We all like to believe that we can “think outside the box”—that is come up with imaginative solutions to problems, unconstrained by conventional wisdom. But what is that “box” outside of which we like to think? A recent “Says You!” radio show (heard nationwide on many public stations) asked its panel if they knew the origin of the phrase. The panel opined valiantly, trying to relate it to the box-like cubicles standard in offices today.
Host Richard Sher, however, provided the answer: the term relates to the imaginary square formed by nine dots lined up in three rows in a puzzle known, not surprisingly, as “the nine-dot puzzle.” The challenge is to connect all nine dots with four straight lines, without lifting your pencil (or pen, if you’re really sure of yourself). The only way to accomplish the feat is to draw the lines beyond the boundaries of the imaginary “box.”
The question of who first used the term “think outside the box” is not so easy to pin down. The puzzle itself has been around at least since 1914, when it appeared in Cyclopedia of 5,000 Puzzles by Sam Lloyd, an American chess champion. It may have been devised by Lloyd’s frequent collaborator, Henry Dudeney, an English puzzle wonk. Lots of hotshot management consultants now claim to have originated the phrase “thinking outside the box” (to describe their own genius compared to their hopelessly dopey clients) sometime in the 1970s, but no one can really say for sure who thought of it first.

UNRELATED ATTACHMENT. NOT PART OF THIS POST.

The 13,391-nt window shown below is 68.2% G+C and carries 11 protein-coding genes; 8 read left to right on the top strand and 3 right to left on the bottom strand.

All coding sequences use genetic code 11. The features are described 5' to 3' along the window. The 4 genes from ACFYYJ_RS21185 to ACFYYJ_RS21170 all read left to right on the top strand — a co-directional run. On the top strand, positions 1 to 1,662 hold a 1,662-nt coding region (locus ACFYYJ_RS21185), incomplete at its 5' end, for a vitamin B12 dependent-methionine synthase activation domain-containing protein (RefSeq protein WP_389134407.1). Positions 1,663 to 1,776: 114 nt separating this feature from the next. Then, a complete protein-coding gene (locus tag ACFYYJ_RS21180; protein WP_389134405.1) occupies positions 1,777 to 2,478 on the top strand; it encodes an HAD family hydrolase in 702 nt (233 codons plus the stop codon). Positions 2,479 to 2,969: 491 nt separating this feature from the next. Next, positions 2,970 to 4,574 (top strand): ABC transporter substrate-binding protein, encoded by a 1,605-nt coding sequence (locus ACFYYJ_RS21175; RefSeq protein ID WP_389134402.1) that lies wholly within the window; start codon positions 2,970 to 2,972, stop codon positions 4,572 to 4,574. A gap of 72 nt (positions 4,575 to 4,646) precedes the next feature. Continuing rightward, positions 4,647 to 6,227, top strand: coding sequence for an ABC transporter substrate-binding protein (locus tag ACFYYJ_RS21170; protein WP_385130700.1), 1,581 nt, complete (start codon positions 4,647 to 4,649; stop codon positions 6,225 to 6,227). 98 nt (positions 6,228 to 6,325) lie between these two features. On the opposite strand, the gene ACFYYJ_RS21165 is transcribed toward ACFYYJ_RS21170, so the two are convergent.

The Bard of Buffalo Bayou, who does most of his thinking inside a large packing crate filled with excelsior, reacts as follows:
Georg Wilhelm Friedrich Hegel
Liked to think outside the box.
And then for lunch he’d munch a bagelSmeared with cream cheese and some lox.